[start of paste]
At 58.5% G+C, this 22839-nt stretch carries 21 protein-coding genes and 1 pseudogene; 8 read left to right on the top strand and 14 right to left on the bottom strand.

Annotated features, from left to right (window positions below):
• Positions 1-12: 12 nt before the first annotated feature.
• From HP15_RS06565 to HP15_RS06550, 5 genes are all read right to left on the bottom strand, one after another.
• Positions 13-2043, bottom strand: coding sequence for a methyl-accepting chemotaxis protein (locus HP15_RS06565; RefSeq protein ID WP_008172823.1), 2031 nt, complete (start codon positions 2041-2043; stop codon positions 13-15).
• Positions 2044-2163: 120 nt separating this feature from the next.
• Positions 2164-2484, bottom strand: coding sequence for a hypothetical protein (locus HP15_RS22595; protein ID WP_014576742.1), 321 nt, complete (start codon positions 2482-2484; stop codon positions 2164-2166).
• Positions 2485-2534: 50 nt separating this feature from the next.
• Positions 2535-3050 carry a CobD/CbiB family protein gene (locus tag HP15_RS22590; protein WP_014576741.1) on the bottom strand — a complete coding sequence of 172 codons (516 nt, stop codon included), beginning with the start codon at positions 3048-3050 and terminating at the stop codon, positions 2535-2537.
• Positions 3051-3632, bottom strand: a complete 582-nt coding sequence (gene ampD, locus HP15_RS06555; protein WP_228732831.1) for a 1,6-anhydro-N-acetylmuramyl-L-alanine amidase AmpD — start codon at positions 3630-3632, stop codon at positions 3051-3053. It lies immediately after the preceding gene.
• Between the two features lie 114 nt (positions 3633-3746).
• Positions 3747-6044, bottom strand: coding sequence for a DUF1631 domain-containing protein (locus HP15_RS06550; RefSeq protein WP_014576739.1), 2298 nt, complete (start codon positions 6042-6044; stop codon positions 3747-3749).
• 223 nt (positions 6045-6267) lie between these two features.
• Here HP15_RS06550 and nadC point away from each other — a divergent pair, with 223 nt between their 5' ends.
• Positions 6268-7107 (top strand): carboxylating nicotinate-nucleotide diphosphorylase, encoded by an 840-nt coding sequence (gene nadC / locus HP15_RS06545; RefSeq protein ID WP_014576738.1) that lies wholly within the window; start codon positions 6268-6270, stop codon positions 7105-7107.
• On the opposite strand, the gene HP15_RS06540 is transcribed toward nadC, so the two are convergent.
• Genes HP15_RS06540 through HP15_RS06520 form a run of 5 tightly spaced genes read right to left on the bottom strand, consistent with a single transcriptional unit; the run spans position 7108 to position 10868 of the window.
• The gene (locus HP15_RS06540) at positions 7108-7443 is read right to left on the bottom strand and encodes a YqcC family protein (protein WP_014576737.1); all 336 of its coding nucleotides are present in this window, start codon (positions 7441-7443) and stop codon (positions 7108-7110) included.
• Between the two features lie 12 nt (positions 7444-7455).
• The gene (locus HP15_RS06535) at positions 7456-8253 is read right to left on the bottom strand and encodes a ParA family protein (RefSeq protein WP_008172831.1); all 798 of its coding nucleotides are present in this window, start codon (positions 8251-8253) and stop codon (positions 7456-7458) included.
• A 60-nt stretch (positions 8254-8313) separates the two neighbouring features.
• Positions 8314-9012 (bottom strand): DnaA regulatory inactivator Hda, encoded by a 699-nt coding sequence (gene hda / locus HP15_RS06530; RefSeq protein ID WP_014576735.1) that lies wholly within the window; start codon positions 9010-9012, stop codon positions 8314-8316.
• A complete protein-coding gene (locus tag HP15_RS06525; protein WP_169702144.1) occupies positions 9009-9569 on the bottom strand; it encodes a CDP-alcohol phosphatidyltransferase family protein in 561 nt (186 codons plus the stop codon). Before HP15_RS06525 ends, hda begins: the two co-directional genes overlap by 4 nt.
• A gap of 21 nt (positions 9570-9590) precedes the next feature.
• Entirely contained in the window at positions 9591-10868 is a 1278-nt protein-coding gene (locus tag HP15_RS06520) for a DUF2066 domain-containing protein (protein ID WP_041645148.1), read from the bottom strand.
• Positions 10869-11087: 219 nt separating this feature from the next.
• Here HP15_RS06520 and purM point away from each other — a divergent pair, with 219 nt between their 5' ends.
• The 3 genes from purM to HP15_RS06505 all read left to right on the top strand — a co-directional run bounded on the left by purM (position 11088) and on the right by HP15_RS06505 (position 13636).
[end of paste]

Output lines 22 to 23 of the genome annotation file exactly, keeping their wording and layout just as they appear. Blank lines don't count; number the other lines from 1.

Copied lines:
• Positions 8314-9012 (bottom strand): DnaA regulatory inactivator Hda, encoded by a 699-nt coding sequence (gene hda / locus HP15_RS06530; RefSeq protein ID WP_014576735.1) that lies wholly within the window; start codon positions 9010-9012, stop codon positions 8314-8316.
• A complete protein-coding gene (locus tag HP15_RS06525; protein WP_169702144.1) occupies positions 9009-9569 on the bottom strand; it encodes a CDP-alcohol phosphatidyltransferase family protein in 561 nt (186 codons plus the stop codon). Before HP15_RS06525 ends, hda begins: the two co-directional genes overlap by 4 nt.